Why be vigilant about hidden asbestos?
Almost any building work in older houses can expose you to asbestos fibres. This article is about the danger of asbestos in residential homes. It includes an example of how a family in Leeds were put at serious risk of harm, by an incompetent tradesman. Here is some simple advice to help you protect your family. Asbestos danger can arise during damp-proofing, structural work, and most home improvements.
Last week we hosted a full day of training for our surveyors and site technicians. These are the guys who visit residential and commercial premises every day. Surveyors specify essential damp proofing, or structural work, and our technicians complete it. An entire morning was dedicated to ‘Asbestos Awareness’
What many of our clients don’t realise, is that this sort of work, on older buildings, can reveal hidden asbestos. Asbestos in old textured coatings, or wall/ceiling boards.
Asbestos is a proven cause of lung cancer, and asbestosis, which is always fatal. The fine fibres are ultra small, and light, they can float in air for many hours, where they can be breathed-in and start work, destroying lung tissue. Mixed into old ‘artex’ type materials, and in boards, fibres are harmlessly bound under the surface. But if the material is removed by hand, or machine tools, it is pulverised, and the fibres are let loose.
Asbestos Awareness training is crucial for our team because it ensures they are competent to identify the risk of asbestos contamination. They are taught how to act safely when it is found or disturbed. We repeat this every year because it is so important.
If surveyors or technicians see any signs that asbestos containing materials (ACM’s) may be present, and scheduled for disturbance as part of our work, it is flagged-up’. Work is suspended to allow for testing, and if necessary, safe removal.
Hidden asbestos danger.
Unfortunately asbestos is sometimes hidden, and will only be revealed when it is exposed during a project. For example, old artex type finishes were very popular in the 20th century, with ceilings and walls covered in attractive swirls and patterns. It was a good alternative to heavily textured wood-chip or ‘anaglypta’ textured wallpapers. We now know that a proportion of these textured plasters contained asbestos. It cannot be checked without examination under high-magnification, so all coatings applied before the year 2000, are considered ‘at risk’.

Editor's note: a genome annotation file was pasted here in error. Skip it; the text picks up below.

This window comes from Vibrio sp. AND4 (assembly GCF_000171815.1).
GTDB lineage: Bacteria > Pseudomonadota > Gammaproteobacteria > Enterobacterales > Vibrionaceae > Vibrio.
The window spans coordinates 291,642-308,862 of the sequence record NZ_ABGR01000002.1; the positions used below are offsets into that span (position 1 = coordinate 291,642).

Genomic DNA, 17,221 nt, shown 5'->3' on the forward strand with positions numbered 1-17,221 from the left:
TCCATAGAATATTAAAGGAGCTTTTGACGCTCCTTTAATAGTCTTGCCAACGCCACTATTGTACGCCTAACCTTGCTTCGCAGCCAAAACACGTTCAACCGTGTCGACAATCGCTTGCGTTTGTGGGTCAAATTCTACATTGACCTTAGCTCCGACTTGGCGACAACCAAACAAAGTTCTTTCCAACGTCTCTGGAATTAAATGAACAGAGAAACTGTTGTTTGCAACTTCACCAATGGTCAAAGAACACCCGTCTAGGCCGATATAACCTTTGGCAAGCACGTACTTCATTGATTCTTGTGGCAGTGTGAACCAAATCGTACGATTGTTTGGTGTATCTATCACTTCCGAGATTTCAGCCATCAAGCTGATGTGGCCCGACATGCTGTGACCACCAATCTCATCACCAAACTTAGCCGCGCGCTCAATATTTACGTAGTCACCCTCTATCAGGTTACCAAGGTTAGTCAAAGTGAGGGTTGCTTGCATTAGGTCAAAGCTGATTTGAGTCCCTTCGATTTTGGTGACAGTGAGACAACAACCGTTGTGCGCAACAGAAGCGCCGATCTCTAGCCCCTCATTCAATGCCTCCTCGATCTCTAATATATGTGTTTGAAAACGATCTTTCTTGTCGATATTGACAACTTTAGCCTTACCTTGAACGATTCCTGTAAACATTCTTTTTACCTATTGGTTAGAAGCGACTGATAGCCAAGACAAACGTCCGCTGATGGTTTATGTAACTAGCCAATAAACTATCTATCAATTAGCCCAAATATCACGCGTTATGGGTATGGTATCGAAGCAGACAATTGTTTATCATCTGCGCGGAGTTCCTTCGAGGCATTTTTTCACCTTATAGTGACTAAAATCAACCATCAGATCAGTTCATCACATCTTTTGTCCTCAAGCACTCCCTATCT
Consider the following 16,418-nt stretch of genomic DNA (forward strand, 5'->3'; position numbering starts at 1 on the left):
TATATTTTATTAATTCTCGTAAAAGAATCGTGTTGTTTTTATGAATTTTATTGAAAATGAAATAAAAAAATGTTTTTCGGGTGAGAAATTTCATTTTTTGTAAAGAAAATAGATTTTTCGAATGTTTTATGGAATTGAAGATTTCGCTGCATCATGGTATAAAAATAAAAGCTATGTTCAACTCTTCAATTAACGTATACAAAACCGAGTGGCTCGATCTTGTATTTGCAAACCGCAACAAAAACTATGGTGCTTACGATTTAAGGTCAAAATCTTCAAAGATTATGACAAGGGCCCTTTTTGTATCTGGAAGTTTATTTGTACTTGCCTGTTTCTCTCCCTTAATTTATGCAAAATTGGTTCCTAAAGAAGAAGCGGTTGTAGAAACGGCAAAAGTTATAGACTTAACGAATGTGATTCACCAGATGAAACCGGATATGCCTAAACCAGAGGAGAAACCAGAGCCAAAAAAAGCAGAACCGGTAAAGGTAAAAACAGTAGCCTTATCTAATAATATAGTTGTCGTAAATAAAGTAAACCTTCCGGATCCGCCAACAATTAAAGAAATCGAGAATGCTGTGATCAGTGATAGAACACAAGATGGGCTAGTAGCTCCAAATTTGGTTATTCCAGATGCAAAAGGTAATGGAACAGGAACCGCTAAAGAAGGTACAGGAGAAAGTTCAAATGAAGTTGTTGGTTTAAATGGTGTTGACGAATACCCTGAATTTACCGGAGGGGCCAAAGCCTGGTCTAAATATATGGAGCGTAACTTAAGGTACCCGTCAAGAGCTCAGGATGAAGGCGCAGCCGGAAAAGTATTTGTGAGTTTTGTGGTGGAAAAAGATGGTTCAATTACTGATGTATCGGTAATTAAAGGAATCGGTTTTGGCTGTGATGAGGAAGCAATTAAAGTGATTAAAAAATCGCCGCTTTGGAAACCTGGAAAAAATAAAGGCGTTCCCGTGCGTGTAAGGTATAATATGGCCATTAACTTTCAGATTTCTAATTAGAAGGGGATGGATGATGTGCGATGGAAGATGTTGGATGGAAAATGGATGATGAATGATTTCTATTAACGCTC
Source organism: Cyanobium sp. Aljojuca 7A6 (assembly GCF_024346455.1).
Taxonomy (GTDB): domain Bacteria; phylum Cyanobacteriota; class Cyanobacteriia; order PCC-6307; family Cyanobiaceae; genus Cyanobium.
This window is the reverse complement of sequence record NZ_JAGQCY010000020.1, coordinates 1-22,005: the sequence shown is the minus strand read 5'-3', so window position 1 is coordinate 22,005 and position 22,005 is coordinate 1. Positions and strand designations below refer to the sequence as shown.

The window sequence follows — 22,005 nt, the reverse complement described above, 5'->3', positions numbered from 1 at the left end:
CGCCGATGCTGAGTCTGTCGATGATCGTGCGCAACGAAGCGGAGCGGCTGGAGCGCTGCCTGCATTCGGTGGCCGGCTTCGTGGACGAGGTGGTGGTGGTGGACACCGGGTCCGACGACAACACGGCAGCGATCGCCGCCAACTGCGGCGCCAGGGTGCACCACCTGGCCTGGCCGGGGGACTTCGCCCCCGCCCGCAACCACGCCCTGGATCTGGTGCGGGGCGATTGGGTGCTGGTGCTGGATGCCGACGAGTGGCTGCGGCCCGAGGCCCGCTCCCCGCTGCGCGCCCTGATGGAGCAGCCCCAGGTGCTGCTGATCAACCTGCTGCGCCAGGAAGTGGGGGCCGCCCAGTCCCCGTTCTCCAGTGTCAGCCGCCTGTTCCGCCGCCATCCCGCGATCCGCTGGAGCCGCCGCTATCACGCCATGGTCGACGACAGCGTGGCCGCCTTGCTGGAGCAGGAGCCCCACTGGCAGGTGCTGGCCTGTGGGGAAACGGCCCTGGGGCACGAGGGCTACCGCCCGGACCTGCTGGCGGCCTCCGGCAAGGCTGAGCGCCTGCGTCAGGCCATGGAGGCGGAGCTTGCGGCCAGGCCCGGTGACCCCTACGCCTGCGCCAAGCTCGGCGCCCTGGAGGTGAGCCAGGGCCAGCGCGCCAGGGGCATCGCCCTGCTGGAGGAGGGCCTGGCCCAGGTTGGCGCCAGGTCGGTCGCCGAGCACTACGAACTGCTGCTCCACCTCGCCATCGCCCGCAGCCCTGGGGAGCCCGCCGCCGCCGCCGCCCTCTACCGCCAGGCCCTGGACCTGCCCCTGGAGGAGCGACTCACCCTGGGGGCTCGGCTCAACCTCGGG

When news of the danger first entered general knowledge, around 1990’s or so, stories spread that the cost of removal would always be many thousands of pounds. Homeowners were persuaded to avoid this problem by having the affected ceilings or walls ‘over-skimmed’, with fresh, smooth plaster. Once decorated, the buried asbestos was forgotten. On one level this was good advice, because asbestos is safe when encapsulated under new plaster. However, houses change hands and now, hazards are being created, as new owners set to work improving their space. They contaminate their lungs, during innocent restoration work.
But it is not only DIY enthusiast who can cause harm like this. A common scenario is having a builder visit to knock down a wall, or build an extension. A new kitchen, bathroom, or any electrical re-wiring, will also include hacking-off plaster, chasing through plaster, or drilling walls and ceilings. This is where the asbestos can escape, causing a danger to the contractor, their client, and an entire family.
A hazard avoided
Recently, Brick-tie Preservation were asked to install a damp-course and carry out specialist replastering in a home in Leeds. On arrival the technicians set to work, protecting floors and furnishings from dust and debris prior to hacking-off the old damp and salting plaster. However, when Darren (the supervisor on the site) cut a test sample of plaster from the wall, he found old textured plaster underneath it. Work was stopped and he made-safe the small patch, sealing it behind a temporary coat of PVA. Our client was informed. She was happy to wait for specialist testing to find out whether asbestos was present (you cannot tell by just looking at a sample). Darren placed a sign on the wall to warn of potential asbestos.